That it is both elegant and literary is both boon and burden as while I appreciated the art of it, I didn’t feel overwhelmingly drawn in. At least on first viewing I felt more of an invisible observer than an invitee with an emotional bond to the characters. That is what keeps it from greatness for me but I can easily see how it would reach that place for others.

B

Merchants of Doubt (2014)

Pretty snazzy construction and dissection of the machinery and tactics behind corporate movements to contradict scientific claims of health dangers tied to their businesses. Starting with the long battle over the dangers of cigarettes, with a few other stops along the way, the real emphasis here is on climate change denialism. I do like the metaphor of magic tricks (sorry Gob, illusions), especially the notion that once the manner of the trick is revealed that you will spot it from then on is a hopeful notion. It certainly makes the film seem important as it is claiming to be the revelation of the trick. If we could get everyone to watch it, would they become immune to this sales job? No, probably not.

Perhaps the most interesting section for me was the interview with a writer for Skeptic Magazine, who draws a line from environmental scares of the 70s (Ehrlich’s population bomb) that were busts, and how that led him to be skeptical of climate change claims…until the reality was simply undeniable for him. To some degree there doesn’t seem to be enough of this talk about the counterpoint myths. Things like cigarettes and climate change fit a comfortable narrative of science versus industry. But what of current issues like GMOs or vaccine refusal where science largely lines up with industry and the merchants of doubt in that case tend to be more liberal, though I suppose less influential. Bill Maher or Robert F. Kennedy Jr. are names and have platforms, but they don’t have the concerted power of the Koch Brothers’ billions. The other important difference is in one case the science stands against the status quo while on the other it stands with the status quo. In a system where it is hard to change, having the status quo on your side is a great benefit to the merchants of doubt this film covers.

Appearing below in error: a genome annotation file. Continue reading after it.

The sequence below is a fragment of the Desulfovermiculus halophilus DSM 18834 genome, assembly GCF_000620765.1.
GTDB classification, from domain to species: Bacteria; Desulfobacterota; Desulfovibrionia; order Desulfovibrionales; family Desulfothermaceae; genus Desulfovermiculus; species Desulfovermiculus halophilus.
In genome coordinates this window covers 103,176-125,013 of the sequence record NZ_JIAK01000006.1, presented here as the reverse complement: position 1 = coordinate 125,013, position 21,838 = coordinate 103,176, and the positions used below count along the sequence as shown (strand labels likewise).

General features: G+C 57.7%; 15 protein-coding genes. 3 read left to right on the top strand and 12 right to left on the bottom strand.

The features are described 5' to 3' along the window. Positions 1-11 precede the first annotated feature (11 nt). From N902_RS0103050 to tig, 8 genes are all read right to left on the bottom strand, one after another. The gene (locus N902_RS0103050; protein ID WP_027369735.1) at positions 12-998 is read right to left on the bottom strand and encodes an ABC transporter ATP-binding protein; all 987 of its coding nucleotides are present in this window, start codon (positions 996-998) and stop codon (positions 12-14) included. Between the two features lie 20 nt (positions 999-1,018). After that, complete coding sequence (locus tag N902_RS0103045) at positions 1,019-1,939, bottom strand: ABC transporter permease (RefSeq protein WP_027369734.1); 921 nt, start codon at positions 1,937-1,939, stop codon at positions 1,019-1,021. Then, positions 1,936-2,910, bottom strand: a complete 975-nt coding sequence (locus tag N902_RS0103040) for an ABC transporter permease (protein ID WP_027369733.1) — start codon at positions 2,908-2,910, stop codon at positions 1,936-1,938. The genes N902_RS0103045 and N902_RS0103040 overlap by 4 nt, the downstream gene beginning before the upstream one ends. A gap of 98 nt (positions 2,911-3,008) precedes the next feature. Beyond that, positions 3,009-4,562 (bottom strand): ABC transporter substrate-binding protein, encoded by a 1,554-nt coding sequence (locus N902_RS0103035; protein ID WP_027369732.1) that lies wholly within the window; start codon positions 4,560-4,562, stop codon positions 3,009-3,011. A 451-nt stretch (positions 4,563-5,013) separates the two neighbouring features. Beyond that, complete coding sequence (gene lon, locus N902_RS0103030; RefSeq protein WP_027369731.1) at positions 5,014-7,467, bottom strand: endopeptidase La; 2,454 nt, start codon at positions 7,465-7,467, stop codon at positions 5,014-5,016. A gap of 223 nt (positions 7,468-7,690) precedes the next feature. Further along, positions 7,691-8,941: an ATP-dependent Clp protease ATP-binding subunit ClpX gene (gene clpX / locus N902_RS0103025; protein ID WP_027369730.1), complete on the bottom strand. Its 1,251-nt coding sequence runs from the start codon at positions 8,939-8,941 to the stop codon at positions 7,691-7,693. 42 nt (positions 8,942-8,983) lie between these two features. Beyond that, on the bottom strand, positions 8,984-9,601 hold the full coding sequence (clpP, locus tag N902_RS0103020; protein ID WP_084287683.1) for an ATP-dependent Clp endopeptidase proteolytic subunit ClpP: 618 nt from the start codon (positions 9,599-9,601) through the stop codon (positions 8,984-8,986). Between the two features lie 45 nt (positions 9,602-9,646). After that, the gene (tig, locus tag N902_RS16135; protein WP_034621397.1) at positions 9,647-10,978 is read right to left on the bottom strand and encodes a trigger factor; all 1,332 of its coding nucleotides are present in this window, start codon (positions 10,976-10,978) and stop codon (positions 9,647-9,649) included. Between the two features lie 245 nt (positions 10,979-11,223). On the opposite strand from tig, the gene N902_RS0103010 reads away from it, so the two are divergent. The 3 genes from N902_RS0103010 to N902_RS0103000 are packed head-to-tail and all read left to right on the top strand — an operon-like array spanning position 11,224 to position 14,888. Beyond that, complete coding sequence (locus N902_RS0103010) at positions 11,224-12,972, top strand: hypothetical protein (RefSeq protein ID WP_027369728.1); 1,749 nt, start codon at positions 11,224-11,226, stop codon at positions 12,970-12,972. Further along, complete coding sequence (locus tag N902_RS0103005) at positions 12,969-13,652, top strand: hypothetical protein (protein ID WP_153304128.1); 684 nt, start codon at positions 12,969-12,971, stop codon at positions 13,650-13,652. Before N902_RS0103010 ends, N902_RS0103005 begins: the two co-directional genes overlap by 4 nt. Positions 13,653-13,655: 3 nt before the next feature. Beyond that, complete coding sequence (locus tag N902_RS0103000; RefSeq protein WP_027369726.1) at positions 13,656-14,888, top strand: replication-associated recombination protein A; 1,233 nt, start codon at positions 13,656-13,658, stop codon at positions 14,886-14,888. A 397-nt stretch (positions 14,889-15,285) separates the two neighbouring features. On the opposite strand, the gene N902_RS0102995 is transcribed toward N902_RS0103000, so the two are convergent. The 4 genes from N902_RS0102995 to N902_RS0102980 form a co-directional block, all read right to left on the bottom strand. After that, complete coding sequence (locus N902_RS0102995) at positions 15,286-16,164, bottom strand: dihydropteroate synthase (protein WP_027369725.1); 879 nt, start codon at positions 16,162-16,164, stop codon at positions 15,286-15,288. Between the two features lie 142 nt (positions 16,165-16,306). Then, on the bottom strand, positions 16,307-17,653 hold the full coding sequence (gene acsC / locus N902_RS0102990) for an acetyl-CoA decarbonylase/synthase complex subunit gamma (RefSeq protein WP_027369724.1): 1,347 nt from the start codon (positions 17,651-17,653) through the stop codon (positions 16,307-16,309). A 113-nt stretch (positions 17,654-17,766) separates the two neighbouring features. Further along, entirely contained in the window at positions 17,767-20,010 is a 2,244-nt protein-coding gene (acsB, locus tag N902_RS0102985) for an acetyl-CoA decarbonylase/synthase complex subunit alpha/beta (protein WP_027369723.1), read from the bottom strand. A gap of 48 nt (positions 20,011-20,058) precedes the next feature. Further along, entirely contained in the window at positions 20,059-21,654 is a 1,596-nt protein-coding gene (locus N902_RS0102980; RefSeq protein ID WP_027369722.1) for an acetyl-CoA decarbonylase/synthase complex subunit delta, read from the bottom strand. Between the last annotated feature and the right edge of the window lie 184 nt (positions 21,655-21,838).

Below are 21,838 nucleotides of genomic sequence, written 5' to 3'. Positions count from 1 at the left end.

Even if it doesn’t cover everything to the degree I’d like, it ultimately is a very useful film to understand how things work. It importantly doesn’t lay the blame directly at the feet of lobbyists and campaign contributions, instead being much more focused on media coverage and public outreach. It is by playing the voters that they ultimately are able to then go in and influence the politicians.

B

Next Goal Wins (2014)

The thing about relative ratings is that someone or something always has to be worst. So it was for American Samoa, holding the distinction as the lowest ranked soccer team in the world, and also being part of the worst official international defeat, 31-0 against Australia. The film opens with this defeat, and some of the burden it placed on the team and its goalkeeper Nicky Salapu. Reading up on the game after, the doc actually doesn’t cover a lot of the particular circumstances of that game, namely that the goalkeeper aside, they basically were unable to field any thing close to an A-team. Hard enough competing with a highly competitive international team like Australia at full strength, much less in a weakened state.